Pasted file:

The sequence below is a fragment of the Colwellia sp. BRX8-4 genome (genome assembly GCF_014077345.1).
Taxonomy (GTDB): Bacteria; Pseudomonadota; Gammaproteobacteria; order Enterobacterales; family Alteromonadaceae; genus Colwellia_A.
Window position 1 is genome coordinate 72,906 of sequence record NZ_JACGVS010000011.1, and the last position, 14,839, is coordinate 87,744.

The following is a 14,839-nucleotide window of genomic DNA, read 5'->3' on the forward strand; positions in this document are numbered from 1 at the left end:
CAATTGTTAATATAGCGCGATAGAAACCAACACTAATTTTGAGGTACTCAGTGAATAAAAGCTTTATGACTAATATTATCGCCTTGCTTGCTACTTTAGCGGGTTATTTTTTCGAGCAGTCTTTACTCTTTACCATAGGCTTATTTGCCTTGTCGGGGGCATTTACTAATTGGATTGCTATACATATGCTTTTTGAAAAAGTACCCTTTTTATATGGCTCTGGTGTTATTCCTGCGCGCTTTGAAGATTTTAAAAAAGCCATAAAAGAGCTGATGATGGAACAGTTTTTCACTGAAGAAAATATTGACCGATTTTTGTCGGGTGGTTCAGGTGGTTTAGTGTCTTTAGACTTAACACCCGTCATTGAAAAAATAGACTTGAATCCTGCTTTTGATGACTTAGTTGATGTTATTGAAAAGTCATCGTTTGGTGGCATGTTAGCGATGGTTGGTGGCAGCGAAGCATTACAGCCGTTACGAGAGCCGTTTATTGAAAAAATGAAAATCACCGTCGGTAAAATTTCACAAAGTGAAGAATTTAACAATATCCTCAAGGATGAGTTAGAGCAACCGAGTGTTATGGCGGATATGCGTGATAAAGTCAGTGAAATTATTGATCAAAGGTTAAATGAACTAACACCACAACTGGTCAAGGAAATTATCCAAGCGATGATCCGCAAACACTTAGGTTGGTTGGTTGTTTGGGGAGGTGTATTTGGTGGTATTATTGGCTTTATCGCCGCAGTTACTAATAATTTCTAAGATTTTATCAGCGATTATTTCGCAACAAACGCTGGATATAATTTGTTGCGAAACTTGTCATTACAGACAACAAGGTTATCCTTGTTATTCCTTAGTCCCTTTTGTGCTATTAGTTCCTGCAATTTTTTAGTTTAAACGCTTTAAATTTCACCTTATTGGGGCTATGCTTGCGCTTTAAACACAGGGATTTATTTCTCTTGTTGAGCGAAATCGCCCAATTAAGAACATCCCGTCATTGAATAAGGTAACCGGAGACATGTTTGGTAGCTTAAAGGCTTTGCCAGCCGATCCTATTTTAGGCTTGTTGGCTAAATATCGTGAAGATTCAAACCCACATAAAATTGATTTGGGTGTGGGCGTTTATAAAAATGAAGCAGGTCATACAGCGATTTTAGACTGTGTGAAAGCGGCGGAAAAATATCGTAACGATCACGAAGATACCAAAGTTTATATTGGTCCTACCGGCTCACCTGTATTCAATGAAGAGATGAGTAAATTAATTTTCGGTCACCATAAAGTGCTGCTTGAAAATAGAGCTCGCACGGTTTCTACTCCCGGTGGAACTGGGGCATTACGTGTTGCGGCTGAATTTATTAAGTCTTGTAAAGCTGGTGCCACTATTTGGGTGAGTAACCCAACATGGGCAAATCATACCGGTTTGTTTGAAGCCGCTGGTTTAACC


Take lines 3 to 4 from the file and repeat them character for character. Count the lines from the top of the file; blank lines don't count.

Window position 1 is genome coordinate 72,906 of sequence record NZ_JACGVS010000011.1, and the last position, 14,839, is coordinate 87,744.

The following is a 14,839-nucleotide window of genomic DNA, read 5'->3' on the forward strand; positions in this document are numbered from 1 at the left end: